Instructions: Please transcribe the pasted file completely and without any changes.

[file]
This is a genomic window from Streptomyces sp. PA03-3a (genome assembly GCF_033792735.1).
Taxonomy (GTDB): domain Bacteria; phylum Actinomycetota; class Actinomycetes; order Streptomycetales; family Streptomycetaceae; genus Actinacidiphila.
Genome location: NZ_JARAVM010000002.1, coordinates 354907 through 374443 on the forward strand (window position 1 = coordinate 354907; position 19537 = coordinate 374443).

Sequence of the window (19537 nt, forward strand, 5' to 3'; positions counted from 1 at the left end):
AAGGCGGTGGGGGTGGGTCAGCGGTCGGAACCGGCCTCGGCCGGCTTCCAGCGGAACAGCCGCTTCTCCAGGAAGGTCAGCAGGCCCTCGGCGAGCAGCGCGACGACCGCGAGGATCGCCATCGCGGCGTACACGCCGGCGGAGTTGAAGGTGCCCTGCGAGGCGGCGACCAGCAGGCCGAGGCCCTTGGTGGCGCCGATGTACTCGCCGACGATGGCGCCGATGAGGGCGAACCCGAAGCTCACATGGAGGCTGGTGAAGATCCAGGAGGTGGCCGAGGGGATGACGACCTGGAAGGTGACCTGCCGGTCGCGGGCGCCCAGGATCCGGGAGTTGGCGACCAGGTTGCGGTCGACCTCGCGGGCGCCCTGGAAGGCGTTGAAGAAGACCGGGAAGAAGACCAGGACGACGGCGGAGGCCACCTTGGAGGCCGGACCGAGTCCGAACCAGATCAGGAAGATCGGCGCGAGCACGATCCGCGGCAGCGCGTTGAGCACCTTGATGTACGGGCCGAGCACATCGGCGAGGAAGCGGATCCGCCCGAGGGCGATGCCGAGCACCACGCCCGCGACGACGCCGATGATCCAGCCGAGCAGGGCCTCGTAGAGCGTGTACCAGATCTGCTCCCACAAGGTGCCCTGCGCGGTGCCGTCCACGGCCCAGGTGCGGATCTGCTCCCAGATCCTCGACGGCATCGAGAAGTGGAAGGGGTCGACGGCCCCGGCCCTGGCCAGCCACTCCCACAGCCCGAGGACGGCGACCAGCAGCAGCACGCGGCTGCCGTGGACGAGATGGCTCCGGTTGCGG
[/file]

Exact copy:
This is a genomic window from Streptomyces sp. PA03-3a (genome assembly GCF_033792735.1).
Taxonomy (GTDB): domain Bacteria; phylum Actinomycetota; class Actinomycetes; order Streptomycetales; family Streptomycetaceae; genus Actinacidiphila.
Genome location: NZ_JARAVM010000002.1, coordinates 354907 through 374443 on the forward strand (window position 1 = coordinate 354907; position 19537 = coordinate 374443).

Sequence of the window (19537 nt, forward strand, 5' to 3'; positions counted from 1 at the left end):
AAGGCGGTGGGGGTGGGTCAGCGGTCGGAACCGGCCTCGGCCGGCTTCCAGCGGAACAGCCGCTTCTCCAGGAAGGTCAGCAGGCCCTCGGCGAGCAGCGCGACGACCGCGAGGATCGCCATCGCGGCGTACACGCCGGCGGAGTTGAAGGTGCCCTGCGAGGCGGCGACCAGCAGGCCGAGGCCCTTGGTGGCGCCGATGTACTCGCCGACGATGGCGCCGATGAGGGCGAACCCGAAGCTCACATGGAGGCTGGTGAAGATCCAGGAGGTGGCCGAGGGGATGACGACCTGGAAGGTGACCTGCCGGTCGCGGGCGCCCAGGATCCGGGAGTTGGCGACCAGGTTGCGGTCGACCTCGCGGGCGCCCTGGAAGGCGTTGAAGAAGACCGGGAAGAAGACCAGGACGACGGCGGAGGCCACCTTGGAGGCCGGACCGAGTCCGAACCAGATCAGGAAGATCGGCGCGAGCACGATCCGCGGCAGCGCGTTGAGCACCTTGATGTACGGGCCGAGCACATCGGCGAGGAAGCGGATCCGCCCGAGGGCGATGCCGAGCACCACGCCCGCGACGACGCCGATGATCCAGCCGAGCAGGGCCTCGTAGAGCGTGTACCAGATCTGCTCCCACAAGGTGCCCTGCGCGGTGCCGTCCACGGCCCAGGTGCGGATCTGCTCCCAGATCCTCGACGGCATCGAGAAGTGGAAGGGGTCGACGGCCCCGGCCCTGGCCAGCCACTCCCACAGCCCGAGGACGGCGACCAGCAGCAGCACGCGGCTGCCGTGGACGAGATGGCTCCGGTTGCGG